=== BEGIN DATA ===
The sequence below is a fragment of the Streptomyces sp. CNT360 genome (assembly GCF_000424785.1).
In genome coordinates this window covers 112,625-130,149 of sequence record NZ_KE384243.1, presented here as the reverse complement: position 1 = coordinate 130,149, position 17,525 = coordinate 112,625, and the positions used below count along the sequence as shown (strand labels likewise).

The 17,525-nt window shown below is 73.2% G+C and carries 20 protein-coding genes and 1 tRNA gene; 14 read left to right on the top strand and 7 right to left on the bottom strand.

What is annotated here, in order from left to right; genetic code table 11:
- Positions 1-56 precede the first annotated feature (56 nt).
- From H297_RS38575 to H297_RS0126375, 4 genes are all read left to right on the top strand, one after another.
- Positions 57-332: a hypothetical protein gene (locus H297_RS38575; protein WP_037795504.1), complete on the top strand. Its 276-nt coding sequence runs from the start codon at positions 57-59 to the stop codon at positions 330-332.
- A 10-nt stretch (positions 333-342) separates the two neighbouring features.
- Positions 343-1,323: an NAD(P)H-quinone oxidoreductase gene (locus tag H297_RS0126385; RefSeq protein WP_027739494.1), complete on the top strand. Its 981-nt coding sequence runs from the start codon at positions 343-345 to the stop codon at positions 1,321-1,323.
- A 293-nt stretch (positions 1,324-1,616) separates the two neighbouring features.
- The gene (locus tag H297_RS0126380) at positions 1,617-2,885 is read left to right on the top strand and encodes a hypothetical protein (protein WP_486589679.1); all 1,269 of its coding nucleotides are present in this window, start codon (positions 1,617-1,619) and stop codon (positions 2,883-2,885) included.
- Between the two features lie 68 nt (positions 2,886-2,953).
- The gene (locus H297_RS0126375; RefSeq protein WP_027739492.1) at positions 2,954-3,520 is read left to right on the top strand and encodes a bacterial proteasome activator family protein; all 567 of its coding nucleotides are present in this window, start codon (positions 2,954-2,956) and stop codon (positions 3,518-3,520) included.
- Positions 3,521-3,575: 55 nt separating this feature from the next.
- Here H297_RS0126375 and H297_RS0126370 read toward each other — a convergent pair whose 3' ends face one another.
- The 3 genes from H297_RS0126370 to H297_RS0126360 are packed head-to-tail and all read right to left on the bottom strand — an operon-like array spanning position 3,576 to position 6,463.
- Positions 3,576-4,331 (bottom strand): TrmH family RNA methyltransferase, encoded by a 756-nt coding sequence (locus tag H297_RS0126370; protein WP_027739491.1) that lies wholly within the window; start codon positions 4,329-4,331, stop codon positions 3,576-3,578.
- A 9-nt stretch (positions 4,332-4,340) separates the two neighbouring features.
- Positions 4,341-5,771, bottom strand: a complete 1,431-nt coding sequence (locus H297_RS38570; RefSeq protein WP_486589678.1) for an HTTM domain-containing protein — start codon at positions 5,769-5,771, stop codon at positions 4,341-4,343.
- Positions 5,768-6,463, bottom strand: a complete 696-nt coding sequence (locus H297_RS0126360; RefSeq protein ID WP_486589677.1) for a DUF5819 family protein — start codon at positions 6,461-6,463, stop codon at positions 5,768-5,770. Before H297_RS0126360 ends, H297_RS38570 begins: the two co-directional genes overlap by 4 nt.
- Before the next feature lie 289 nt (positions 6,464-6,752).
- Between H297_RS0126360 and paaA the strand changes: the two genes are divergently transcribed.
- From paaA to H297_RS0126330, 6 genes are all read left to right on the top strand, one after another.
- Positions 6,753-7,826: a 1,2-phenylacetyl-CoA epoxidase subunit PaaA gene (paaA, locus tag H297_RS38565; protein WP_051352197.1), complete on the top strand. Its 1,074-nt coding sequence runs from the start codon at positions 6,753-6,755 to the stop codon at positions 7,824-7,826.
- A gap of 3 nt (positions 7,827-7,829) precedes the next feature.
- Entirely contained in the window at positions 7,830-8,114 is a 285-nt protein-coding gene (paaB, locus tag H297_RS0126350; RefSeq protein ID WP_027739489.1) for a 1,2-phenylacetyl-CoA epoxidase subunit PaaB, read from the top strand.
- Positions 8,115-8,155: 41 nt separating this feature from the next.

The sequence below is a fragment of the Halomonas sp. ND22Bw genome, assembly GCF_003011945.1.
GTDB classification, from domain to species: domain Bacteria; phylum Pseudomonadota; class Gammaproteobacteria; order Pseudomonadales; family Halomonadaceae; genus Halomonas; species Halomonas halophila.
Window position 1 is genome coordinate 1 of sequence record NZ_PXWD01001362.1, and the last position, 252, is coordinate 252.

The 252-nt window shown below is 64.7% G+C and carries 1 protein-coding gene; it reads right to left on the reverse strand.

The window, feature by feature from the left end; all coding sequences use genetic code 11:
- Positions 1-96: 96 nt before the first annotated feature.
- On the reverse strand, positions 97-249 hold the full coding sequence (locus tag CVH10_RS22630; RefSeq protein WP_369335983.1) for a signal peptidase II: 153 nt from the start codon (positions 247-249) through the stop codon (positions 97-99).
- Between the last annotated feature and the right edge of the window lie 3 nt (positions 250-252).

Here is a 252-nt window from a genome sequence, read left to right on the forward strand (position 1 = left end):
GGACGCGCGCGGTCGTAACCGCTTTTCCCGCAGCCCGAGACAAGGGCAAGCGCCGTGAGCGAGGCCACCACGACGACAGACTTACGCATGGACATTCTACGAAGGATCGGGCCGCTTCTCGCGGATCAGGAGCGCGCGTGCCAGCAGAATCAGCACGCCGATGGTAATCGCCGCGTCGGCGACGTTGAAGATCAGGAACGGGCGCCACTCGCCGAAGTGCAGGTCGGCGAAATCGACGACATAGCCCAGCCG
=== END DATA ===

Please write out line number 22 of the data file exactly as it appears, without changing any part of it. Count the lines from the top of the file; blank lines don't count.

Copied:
- Between H297_RS0126360 and paaA the strand changes: the two genes are divergently transcribed.